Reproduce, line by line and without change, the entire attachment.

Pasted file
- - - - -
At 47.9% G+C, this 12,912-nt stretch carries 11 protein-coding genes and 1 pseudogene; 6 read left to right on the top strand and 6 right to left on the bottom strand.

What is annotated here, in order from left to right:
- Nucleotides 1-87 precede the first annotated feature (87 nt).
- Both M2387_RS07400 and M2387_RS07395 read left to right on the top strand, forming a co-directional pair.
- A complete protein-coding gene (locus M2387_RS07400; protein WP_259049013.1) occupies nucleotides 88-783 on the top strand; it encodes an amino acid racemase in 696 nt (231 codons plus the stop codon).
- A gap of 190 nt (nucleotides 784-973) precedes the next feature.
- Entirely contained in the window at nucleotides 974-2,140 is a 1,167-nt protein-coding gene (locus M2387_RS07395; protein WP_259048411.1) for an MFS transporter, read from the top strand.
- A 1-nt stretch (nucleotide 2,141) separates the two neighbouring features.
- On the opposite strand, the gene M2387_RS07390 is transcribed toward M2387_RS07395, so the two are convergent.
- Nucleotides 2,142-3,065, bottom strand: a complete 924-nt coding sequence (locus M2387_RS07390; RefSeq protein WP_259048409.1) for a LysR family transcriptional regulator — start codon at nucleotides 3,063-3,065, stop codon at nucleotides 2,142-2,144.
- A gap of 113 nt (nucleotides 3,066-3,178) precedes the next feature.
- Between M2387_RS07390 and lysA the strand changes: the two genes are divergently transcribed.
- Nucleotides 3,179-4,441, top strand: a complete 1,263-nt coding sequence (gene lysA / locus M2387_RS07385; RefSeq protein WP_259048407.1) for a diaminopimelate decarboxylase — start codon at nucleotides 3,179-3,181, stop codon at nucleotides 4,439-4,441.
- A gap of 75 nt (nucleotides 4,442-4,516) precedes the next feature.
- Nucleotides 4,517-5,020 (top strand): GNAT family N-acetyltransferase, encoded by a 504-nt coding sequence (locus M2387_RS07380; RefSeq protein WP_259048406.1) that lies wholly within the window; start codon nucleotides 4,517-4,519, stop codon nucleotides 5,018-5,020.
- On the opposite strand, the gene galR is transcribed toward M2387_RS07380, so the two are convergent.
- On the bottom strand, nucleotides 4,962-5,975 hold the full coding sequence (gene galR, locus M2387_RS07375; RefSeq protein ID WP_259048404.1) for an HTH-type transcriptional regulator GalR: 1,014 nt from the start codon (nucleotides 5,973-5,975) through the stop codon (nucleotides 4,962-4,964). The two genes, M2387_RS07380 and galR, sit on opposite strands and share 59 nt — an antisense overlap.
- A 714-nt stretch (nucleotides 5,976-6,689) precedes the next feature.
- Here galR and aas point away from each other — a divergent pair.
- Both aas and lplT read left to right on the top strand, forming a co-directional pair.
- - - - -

At 47.9% G+C, this 12,912-nt stretch carries 11 protein-coding genes and 1 pseudogene; 6 read left to right on the top strand and 6 right to left on the bottom strand.

What is annotated here, in order from left to right:
- Nucleotides 1-87 precede the first annotated feature (87 nt).
- Both M2387_RS07400 and M2387_RS07395 read left to right on the top strand, forming a co-directional pair.
- A complete protein-coding gene (locus M2387_RS07400; protein WP_259049013.1) occupies nucleotides 88-783 on the top strand; it encodes an amino acid racemase in 696 nt (231 codons plus the stop codon).
- A gap of 190 nt (nucleotides 784-973) precedes the next feature.
- Entirely contained in the window at nucleotides 974-2,140 is a 1,167-nt protein-coding gene (locus M2387_RS07395; protein WP_259048411.1) for an MFS transporter, read from the top strand.
- A 1-nt stretch (nucleotide 2,141) separates the two neighbouring features.
- On the opposite strand, the gene M2387_RS07390 is transcribed toward M2387_RS07395, so the two are convergent.
- Nucleotides 2,142-3,065, bottom strand: a complete 924-nt coding sequence (locus M2387_RS07390; RefSeq protein WP_259048409.1) for a LysR family transcriptional regulator — start codon at nucleotides 3,063-3,065, stop codon at nucleotides 2,142-2,144.
- A gap of 113 nt (nucleotides 3,066-3,178) precedes the next feature.
- Between M2387_RS07390 and lysA the strand changes: the two genes are divergently transcribed.
- Nucleotides 3,179-4,441, top strand: a complete 1,263-nt coding sequence (gene lysA / locus M2387_RS07385; RefSeq protein WP_259048407.1) for a diaminopimelate decarboxylase — start codon at nucleotides 3,179-3,181, stop codon at nucleotides 4,439-4,441.
- A gap of 75 nt (nucleotides 4,442-4,516) precedes the next feature.
- Nucleotides 4,517-5,020 (top strand): GNAT family N-acetyltransferase, encoded by a 504-nt coding sequence (locus M2387_RS07380; RefSeq protein WP_259048406.1) that lies wholly within the window; start codon nucleotides 4,517-4,519, stop codon nucleotides 5,018-5,020.
- On the opposite strand, the gene galR is transcribed toward M2387_RS07380, so the two are convergent.
- On the bottom strand, nucleotides 4,962-5,975 hold the full coding sequence (gene galR, locus M2387_RS07375; RefSeq protein ID WP_259048404.1) for an HTH-type transcriptional regulator GalR: 1,014 nt from the start codon (nucleotides 5,973-5,975) through the stop codon (nucleotides 4,962-4,964). The two genes, M2387_RS07380 and galR, sit on opposite strands and share 59 nt — an antisense overlap.
- A 714-nt stretch (nucleotides 5,976-6,689) precedes the next feature.
- Here galR and aas point away from each other — a divergent pair.
- Both aas and lplT read left to right on the top strand, forming a co-directional pair.